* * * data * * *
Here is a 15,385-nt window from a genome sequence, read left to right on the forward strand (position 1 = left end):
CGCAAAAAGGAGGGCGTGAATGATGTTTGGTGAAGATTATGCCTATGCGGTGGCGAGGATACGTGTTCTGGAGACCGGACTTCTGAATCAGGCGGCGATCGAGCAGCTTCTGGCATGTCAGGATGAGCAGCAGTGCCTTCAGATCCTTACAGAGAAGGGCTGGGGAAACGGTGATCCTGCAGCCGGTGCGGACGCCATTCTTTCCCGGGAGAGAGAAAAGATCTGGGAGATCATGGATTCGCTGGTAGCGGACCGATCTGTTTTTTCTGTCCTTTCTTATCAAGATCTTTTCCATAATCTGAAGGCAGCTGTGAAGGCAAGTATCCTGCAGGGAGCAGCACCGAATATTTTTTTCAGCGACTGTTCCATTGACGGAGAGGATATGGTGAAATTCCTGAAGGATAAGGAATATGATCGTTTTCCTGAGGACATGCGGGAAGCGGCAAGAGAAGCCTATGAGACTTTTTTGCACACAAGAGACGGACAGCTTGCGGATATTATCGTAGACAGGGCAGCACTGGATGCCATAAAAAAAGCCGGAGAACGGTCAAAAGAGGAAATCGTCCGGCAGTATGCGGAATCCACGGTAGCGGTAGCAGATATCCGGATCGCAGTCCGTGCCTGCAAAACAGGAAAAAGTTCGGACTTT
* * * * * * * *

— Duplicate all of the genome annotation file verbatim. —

Here is a 15,385-nt window from a genome sequence, read left to right on the forward strand (position 1 = left end):
CGCAAAAAGGAGGGCGTGAATGATGTTTGGTGAAGATTATGCCTATGCGGTGGCGAGGATACGTGTTCTGGAGACCGGACTTCTGAATCAGGCGGCGATCGAGCAGCTTCTGGCATGTCAGGATGAGCAGCAGTGCCTTCAGATCCTTACAGAGAAGGGCTGGGGAAACGGTGATCCTGCAGCCGGTGCGGACGCCATTCTTTCCCGGGAGAGAGAAAAGATCTGGGAGATCATGGATTCGCTGGTAGCGGACCGATCTGTTTTTTCTGTCCTTTCTTATCAAGATCTTTTCCATAATCTGAAGGCAGCTGTGAAGGCAAGTATCCTGCAGGGAGCAGCACCGAATATTTTTTTCAGCGACTGTTCCATTGACGGAGAGGATATGGTGAAATTCCTGAAGGATAAGGAATATGATCGTTTTCCTGAGGACATGCGGGAAGCGGCAAGAGAAGCCTATGAGACTTTTTTGCACACAAGAGACGGACAGCTTGCGGATATTATCGTAGACAGGGCAGCACTGGATGCCATAAAAAAAGCCGGAGAACGGTCAAAAGAGGAAATCGTCCGGCAGTATGCGGAATCCACGGTAGCGGTAGCAGATATCCGGATCGCAGTCCGTGCCTGCAAAACAGGAAAAAGTTCGGACTTT